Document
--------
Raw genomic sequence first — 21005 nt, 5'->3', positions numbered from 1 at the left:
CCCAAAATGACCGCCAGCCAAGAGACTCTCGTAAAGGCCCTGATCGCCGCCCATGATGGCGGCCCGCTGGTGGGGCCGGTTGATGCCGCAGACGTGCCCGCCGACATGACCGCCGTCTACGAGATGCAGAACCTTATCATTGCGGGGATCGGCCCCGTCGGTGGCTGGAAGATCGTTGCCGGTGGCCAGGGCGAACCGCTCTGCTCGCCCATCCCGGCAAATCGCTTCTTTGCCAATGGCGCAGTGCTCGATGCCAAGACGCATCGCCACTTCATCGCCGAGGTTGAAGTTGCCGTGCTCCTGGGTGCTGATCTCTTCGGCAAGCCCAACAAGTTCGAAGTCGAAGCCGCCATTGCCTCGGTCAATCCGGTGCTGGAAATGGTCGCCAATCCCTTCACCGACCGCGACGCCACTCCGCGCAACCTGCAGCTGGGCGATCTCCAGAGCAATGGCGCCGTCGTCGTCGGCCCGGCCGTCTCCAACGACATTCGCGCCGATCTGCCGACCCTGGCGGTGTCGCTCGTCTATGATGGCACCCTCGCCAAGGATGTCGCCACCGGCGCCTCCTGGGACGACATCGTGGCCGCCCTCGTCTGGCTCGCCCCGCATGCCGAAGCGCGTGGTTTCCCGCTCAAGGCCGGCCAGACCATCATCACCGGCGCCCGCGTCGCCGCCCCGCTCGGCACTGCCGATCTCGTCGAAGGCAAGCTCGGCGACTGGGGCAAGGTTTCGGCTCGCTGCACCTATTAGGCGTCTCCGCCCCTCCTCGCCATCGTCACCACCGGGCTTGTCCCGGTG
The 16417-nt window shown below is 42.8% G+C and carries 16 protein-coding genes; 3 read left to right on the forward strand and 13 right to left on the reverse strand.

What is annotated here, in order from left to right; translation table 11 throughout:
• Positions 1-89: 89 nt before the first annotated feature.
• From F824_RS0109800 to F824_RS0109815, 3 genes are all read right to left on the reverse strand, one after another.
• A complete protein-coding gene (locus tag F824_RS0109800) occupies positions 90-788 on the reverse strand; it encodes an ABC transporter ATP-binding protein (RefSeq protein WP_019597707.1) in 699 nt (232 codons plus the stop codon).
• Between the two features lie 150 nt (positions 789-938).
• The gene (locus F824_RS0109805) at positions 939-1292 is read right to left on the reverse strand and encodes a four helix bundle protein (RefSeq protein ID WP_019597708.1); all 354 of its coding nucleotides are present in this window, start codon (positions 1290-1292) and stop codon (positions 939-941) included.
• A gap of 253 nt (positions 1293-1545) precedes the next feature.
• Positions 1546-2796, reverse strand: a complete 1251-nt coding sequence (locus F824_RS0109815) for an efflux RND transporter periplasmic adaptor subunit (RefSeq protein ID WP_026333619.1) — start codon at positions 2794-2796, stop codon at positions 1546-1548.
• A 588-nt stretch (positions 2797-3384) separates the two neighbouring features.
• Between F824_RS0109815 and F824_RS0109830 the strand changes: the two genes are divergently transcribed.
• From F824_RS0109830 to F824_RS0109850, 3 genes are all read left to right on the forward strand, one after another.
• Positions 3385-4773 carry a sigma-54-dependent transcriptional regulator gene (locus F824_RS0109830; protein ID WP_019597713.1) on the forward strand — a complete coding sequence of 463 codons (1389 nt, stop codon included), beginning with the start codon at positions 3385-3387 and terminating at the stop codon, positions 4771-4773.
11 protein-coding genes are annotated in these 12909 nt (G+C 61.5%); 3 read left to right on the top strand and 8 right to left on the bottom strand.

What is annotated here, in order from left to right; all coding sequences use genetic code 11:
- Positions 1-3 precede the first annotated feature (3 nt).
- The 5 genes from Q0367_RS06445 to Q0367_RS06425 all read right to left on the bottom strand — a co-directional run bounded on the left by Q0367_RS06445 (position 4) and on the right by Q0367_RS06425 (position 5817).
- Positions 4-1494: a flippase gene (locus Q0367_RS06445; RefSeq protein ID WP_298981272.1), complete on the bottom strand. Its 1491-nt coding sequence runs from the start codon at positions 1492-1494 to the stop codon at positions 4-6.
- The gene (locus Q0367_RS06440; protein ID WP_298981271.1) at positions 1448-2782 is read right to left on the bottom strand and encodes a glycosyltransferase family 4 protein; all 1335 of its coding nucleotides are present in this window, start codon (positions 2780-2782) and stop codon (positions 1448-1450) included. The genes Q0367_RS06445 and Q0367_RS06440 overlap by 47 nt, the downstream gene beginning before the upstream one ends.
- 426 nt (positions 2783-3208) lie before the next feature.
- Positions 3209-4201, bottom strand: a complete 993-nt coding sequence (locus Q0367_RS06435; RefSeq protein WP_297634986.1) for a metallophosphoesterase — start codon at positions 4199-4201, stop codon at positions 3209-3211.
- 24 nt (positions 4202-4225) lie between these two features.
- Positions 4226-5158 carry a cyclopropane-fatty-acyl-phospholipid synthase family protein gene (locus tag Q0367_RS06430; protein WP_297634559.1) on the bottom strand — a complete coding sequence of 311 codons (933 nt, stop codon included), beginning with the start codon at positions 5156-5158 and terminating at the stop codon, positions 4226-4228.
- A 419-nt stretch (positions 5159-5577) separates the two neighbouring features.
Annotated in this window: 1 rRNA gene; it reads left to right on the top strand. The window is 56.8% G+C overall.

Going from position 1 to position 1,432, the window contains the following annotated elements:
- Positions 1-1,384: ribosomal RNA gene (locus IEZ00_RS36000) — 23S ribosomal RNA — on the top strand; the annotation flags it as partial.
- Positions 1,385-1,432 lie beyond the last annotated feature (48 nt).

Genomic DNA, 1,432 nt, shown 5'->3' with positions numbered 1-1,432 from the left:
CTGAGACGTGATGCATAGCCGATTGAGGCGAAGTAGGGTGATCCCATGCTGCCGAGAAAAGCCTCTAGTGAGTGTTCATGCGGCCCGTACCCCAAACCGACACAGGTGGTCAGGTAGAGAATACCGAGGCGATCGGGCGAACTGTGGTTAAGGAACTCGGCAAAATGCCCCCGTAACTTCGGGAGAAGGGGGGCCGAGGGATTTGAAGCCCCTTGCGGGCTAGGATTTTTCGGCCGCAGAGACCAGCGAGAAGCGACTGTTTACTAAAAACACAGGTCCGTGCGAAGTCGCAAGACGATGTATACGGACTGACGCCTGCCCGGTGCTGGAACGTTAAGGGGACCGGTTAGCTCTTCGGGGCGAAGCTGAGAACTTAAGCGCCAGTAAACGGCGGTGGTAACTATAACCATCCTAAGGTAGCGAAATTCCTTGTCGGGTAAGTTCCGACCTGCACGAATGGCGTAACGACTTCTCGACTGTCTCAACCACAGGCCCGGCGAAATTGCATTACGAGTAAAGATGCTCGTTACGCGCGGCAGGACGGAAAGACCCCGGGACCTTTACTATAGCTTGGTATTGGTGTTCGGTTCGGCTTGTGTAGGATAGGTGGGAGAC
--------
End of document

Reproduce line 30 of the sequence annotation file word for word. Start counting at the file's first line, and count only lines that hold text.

- Positions 1,385-1,432 lie beyond the last annotated feature (48 nt).